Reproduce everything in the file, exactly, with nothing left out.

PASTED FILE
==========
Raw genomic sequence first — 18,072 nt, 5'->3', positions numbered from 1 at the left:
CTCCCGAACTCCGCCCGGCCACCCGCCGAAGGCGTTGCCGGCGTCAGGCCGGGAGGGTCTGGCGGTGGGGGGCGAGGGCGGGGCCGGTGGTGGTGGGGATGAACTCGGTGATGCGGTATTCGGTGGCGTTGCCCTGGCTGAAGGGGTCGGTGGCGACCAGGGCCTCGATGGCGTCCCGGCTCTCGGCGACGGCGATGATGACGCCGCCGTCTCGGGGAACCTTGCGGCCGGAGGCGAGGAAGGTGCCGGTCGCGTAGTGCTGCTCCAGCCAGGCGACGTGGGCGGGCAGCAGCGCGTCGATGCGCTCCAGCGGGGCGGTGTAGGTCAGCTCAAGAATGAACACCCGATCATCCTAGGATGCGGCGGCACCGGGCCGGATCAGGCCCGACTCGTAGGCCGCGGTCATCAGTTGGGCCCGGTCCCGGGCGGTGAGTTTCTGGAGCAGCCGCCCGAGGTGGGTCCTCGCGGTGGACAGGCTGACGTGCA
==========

Raw genomic sequence first — 18,072 nt, 5'->3', positions numbered from 1 at the left:
CTCCCGAACTCCGCCCGGCCACCCGCCGAAGGCGTTGCCGGCGTCAGGCCGGGAGGGTCTGGCGGTGGGGGGCGAGGGCGGGGCCGGTGGTGGTGGGGATGAACTCGGTGATGCGGTATTCGGTGGCGTTGCCCTGGCTGAAGGGGTCGGTGGCGACCAGGGCCTCGATGGCGTCCCGGCTCTCGGCGACGGCGATGATGACGCCGCCGTCTCGGGGAACCTTGCGGCCGGAGGCGAGGAAGGTGCCGGTCGCGTAGTGCTGCTCCAGCCAGGCGACGTGGGCGGGCAGCAGCGCGTCGATGCGCTCCAGCGGGGCGGTGTAGGTCAGCTCAAGAATGAACACCCGATCATCCTAGGATGCGGCGGCACCGGGCCGGATCAGGCCCGACTCGTAGGCCGCGGTCATCAGTTGGGCCCGGTCCCGGGCGGTGAGTTTCTGGAGCAGCCGCCCGAGGTGGGTCCTCGCGGTGGACAGGCTGACGTGCA